Finally, strength training to support new positioning and movement is essential. While perfect posture and strength are not the “magic bullets” that eliminate all possibility of pain or pathology, they may reduce the dental professional’s vulnerability. Knowledge of what muscles to target when training for postural support and injury prevention is important. Strengthening the wrong muscles may prove counterproductive. For example, many spend time working-out the chest. For the dental professional, this may prove detrimental and further exacerbate pre-existing symptoms in the neck and/or shoulder region. When strengthening the core, the abdominal muscles should be targeted. However, focusing only on the rectus abdominis muscle (the six pack most of us are missing) may not prove significantly beneficial if the goal is lumbar or core stabilization. And, with certain pathologies, sit-ups may cause more harm than good.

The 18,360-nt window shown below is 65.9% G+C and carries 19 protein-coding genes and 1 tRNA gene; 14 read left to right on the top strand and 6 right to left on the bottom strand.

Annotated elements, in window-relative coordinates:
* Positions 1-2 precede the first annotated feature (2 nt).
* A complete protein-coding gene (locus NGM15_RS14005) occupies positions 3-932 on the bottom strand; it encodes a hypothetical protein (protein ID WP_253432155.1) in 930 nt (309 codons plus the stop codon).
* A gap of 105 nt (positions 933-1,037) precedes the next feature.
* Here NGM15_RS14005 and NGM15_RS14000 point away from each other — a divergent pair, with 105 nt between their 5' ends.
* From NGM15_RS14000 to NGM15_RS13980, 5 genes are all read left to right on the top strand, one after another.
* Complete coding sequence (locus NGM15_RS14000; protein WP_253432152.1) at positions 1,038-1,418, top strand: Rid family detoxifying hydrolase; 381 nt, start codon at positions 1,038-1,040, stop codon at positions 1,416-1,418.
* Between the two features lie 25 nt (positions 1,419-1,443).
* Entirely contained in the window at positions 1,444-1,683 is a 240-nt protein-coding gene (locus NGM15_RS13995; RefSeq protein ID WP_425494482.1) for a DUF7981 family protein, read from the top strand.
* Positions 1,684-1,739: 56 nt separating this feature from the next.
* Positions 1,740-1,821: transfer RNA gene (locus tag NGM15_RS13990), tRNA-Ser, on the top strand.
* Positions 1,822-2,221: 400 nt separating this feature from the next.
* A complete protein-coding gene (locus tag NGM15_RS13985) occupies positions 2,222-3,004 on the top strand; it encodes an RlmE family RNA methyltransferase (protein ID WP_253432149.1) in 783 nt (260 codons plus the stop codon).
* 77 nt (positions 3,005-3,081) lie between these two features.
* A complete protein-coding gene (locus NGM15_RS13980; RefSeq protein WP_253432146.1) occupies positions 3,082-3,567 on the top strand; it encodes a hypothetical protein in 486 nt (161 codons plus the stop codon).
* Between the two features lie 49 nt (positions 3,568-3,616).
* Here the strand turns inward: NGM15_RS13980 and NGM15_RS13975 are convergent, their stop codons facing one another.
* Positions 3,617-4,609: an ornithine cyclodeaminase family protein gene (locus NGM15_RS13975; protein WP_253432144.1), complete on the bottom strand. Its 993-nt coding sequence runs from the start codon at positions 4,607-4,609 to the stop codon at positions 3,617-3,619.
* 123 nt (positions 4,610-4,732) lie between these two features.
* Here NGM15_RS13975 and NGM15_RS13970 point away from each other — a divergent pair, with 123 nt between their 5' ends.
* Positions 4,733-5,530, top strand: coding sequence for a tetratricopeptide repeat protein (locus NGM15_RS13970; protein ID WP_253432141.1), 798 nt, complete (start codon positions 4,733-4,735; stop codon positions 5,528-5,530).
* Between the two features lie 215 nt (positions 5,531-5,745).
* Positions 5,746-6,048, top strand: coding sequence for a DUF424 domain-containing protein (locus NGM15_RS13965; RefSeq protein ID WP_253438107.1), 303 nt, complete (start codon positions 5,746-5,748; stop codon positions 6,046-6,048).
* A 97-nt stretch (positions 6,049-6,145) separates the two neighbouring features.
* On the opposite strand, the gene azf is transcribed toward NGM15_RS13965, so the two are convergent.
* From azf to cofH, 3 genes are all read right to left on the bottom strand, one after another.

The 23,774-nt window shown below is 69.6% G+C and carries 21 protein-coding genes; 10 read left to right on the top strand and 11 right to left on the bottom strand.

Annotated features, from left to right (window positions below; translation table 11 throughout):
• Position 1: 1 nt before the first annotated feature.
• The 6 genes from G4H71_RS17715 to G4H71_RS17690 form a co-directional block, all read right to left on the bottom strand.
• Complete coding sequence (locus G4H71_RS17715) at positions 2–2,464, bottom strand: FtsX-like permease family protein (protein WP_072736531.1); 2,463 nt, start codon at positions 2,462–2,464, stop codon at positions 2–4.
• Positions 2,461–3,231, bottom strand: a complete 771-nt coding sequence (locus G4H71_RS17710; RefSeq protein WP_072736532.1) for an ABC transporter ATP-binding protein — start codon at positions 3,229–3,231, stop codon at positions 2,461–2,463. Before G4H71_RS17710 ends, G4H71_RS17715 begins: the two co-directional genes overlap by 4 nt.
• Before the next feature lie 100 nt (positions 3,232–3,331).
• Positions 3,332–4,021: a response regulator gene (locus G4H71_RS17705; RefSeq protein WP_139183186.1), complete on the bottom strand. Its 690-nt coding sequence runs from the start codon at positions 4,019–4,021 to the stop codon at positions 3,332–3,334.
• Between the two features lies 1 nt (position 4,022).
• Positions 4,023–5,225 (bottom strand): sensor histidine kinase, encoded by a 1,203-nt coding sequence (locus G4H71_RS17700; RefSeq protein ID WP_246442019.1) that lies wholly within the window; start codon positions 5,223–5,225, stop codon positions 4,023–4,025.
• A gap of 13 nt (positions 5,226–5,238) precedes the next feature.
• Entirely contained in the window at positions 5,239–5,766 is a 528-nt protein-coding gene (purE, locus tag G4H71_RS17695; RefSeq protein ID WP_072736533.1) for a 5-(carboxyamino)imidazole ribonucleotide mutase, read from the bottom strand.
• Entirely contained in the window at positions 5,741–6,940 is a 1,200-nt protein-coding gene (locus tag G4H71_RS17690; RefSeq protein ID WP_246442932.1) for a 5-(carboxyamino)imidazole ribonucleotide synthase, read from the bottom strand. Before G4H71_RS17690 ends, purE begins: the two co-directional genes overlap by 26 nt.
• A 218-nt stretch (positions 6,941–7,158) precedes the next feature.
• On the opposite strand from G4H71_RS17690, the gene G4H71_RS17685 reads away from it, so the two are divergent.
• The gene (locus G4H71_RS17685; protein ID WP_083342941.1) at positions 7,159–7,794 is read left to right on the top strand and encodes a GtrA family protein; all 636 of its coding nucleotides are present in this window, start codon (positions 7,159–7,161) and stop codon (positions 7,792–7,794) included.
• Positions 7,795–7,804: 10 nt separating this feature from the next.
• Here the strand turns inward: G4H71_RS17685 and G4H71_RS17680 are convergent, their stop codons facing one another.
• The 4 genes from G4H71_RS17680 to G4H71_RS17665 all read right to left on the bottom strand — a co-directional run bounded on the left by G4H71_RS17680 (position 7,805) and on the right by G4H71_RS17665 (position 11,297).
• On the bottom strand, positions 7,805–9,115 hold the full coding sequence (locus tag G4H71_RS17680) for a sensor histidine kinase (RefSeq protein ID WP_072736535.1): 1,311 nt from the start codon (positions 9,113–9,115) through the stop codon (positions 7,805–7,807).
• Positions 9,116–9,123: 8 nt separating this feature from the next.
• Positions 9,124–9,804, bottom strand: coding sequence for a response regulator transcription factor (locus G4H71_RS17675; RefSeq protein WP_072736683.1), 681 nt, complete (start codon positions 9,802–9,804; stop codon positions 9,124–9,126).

The exercises put forward target the necessary muscles dental professionals must strengthen if they are to sit in a structurally stable alignment with minimal fatigue. The pertinent regions of the body include the upper and mid-back, shoulders, low back, hips, and thighs. As well, the exercises target areas of the body vulnerable to pain and injury, especially for professionals who sit most of the day. If followed precisely as instructed, they should not cause pain other than muscle soreness. If you experience pain, stop and consult your physician. As well, if you already have pathology, consult your physical therapist or physician before starting any new exercise routine.
These exercises are progressive utilizing various positions. The easiest exercises are described first in the lunge and plank progressions, with the difficulty increasing with each successive exercise.
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